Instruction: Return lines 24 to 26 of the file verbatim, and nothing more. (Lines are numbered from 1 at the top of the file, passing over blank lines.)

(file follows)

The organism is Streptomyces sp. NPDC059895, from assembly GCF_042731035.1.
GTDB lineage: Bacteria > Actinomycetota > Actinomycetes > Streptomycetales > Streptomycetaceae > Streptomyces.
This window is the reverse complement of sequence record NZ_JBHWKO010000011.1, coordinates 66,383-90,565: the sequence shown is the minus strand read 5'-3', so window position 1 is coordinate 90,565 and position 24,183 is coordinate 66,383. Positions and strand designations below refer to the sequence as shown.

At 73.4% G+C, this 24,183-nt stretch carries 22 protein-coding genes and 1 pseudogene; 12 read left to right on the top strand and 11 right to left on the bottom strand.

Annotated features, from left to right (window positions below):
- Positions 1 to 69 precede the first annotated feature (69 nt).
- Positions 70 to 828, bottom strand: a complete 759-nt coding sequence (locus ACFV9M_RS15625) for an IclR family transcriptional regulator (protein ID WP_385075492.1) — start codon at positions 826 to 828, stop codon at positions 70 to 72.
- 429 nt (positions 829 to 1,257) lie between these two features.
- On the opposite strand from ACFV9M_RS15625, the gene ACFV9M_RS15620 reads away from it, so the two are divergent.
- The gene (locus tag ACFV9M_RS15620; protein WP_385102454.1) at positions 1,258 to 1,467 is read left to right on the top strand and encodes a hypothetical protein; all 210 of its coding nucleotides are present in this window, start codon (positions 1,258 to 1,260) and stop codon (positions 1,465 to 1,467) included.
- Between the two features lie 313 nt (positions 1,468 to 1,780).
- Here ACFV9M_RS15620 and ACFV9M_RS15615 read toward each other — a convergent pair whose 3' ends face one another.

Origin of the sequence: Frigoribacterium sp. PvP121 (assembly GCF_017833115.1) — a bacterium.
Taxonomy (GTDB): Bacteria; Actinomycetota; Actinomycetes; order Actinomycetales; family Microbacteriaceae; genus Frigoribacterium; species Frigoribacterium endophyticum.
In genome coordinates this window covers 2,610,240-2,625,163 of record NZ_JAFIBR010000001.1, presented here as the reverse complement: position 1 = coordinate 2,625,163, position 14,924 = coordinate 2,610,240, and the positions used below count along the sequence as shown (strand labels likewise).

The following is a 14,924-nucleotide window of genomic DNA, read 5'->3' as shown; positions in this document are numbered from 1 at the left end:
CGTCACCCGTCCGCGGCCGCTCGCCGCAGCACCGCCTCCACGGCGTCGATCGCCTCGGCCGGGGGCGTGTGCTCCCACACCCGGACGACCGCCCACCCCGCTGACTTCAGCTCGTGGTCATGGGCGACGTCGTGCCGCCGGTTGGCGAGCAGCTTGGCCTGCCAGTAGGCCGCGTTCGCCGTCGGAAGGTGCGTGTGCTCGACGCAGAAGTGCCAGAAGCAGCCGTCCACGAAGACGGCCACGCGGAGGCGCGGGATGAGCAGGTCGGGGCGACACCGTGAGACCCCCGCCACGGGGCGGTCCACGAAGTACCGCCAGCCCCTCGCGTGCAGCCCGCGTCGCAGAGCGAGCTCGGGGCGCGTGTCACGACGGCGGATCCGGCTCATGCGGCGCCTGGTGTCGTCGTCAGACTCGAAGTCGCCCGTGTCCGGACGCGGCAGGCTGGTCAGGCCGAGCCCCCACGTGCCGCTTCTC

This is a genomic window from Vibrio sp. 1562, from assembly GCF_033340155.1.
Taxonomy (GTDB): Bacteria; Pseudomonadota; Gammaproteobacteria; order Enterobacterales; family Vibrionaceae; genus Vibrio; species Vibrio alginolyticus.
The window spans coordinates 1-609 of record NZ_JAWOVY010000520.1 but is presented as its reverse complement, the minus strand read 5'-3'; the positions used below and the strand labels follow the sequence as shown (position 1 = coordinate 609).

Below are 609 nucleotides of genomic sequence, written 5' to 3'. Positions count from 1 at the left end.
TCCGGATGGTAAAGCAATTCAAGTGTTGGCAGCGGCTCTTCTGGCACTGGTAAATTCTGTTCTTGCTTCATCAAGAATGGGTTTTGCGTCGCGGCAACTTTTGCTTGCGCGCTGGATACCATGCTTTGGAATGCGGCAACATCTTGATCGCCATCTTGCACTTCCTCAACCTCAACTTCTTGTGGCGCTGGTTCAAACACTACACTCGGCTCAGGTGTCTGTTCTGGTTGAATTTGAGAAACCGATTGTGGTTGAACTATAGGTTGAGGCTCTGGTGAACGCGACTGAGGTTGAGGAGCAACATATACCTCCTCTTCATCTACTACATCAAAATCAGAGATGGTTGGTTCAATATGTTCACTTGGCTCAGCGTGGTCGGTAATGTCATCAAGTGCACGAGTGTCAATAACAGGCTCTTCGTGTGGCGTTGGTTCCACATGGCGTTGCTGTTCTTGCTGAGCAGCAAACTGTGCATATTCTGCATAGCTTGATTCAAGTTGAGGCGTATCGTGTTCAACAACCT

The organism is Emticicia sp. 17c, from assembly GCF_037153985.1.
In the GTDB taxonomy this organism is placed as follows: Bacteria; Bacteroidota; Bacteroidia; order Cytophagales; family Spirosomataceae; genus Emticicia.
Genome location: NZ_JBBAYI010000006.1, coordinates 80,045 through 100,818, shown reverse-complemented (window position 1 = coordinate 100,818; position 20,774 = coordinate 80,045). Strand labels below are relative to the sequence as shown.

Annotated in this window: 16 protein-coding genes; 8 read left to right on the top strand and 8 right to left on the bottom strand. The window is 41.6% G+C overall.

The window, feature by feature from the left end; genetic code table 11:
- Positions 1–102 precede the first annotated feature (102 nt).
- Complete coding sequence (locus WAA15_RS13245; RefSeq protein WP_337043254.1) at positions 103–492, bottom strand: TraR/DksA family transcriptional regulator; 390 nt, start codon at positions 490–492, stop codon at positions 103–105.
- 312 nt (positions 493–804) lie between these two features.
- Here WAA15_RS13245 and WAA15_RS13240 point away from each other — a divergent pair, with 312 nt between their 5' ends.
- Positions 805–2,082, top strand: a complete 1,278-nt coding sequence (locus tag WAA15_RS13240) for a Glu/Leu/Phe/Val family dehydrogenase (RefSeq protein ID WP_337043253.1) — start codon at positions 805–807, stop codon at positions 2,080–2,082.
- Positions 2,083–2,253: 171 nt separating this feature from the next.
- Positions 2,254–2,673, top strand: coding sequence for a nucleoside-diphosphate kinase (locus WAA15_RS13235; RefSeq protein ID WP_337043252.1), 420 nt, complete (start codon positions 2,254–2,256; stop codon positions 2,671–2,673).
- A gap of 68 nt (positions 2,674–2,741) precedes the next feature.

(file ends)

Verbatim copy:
In the GTDB taxonomy this organism is placed as follows: Bacteria; Bacteroidota; Bacteroidia; order Cytophagales; family Spirosomataceae; genus Emticicia.
Genome location: NZ_JBBAYI010000006.1, coordinates 80,045 through 100,818, shown reverse-complemented (window position 1 = coordinate 100,818; position 20,774 = coordinate 80,045). Strand labels below are relative to the sequence as shown.

Annotated in this window: 16 protein-coding genes; 8 read left to right on the top strand and 8 right to left on the bottom strand. The window is 41.6% G+C overall.